“Markets recovered slightly as (US) durable goods orders increased 0.7 percent in November, while the October number was also revised higher, but in reality did little to repair the damage already done in Washington.” By late Friday on the London Bullion Market, gold slid to $1,651.50 an ounce from $1,696.25 a week earlier. Silver dropped to $29.89 an ounce from $32.52. On the London Platinum and Palladium Market, platinum declined to $1,533 an ounce from $1,613. Palladium fell to $675 an ounce from $700.
BASE METALS: Base or industrial metals mainly fell as traders also eyed US woes. “Metal prices slipped, dragged lower by the standoff in Washington and the weakness in other markets,” said analyst Edward Meir at brokerage INTL FCStone. He added: “At long last, it seems that equity investors are shaking off their complacency and displaying the appropriate alarm at the lack of progress coming out of Washington.” By late Friday on the London Metal Exchange, copper for delivery in three months fell to $7,802 a tonne from $8,061 a week earlier.
—- Three-month aluminium slipped to $2,070 per tonne from $2,120.
—- Three-month lead reversed to $2,291 a tonne from $2,300.
—- Three-month tin rose to $23,300 a tonne from $23,100.
—- Three-month nickel decreased to $17,540 a tonne from $17,819.
—- Three-month zinc eased to $2,065 a tonne from $2,083.
COCOA: Prices registered more multi-month lows as sentiment was weighed down by rising supplies. By Friday on Liffe, London’s futures exchange, cocoa for delivery in March dropped to £1,471 a tonne from £1,543 a week earlier. On New York’s NYBOT-ICE exchange, cocoa for March decreased to $2,325 a tonne from $2,432 a week earlier.
COFFEE: Coffee prices declined on the back of upbeat supply forecasts, particularly from major producer Brazil. By Friday on NYBOT-ICE, Arabica for delivery in March slid to 144.05 US cents a pound from 144.75 US cents a week earlier. On Liffe, Robusta for March weakened to $1,881 a tonne from $1,899 a week earlier.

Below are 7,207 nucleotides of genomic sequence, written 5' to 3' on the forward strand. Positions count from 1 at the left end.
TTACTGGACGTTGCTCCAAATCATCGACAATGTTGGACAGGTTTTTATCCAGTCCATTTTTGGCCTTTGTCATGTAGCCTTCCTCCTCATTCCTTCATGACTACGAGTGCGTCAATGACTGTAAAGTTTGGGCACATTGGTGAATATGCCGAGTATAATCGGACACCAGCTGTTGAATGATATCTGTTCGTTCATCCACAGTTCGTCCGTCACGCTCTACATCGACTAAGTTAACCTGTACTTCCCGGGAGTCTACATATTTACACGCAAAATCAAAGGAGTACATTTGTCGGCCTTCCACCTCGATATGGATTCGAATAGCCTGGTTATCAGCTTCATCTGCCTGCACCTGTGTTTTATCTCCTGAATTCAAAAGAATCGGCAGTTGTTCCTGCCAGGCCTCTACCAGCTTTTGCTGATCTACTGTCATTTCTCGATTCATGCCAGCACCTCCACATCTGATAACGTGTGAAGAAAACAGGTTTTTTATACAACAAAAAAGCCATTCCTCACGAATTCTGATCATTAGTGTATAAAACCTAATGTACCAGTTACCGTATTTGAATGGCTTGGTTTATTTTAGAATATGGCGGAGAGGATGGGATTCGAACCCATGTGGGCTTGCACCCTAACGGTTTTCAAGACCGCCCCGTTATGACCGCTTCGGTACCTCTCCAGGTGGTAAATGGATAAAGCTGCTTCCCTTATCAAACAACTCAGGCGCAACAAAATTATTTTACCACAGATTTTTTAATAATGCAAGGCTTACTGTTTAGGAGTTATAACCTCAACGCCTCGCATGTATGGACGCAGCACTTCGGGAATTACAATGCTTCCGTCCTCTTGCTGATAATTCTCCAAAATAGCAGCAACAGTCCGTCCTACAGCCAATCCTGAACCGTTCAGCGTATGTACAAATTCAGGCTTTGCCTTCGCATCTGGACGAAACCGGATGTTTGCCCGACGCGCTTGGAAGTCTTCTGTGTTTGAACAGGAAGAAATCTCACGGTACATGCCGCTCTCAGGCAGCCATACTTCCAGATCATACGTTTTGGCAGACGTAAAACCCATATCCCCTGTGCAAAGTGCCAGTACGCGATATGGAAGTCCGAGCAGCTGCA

SUGAR: Prices nudged higher, rebounding slightly from recent losses. “Although the surpluses on the sugar market continue to weigh on prices, the sense that prices may have fallen too sharply has clearly found increasing support over the past two days,” noted Commerzbank analyst Carsten Fritsch.
By Friday on Liffe, the price of a tonne of white sugar for delivery in March rose to $516.20 from $501.60 a week earlier. On NYBOT-ICE, the price of unrefined sugar for March increased to 19.16 US cents a pound from 18.67 cents the previous week.
GRAINS AND SOYA: Maize, wheat and soya prices all fell. By Friday on the Chicago Board of Trade, maize for delivery in March dipped to $7.01 a bushel from $7.30 a week earlier. January-dated soyabean meal – used in animal feed – decreased to $14.27 a bushel from $14.96. Wheat for March eased to $7.94 a bushel from $8.14.
RUBBER: Prices firmed on the back of tight supplies, with the key producing region in South Thailand facing heavy rain. The Malaysian Rubber Board’s benchmark SMR20 ended the week at 289.75 US cents a kilo, up from 285.85 cents the previous week.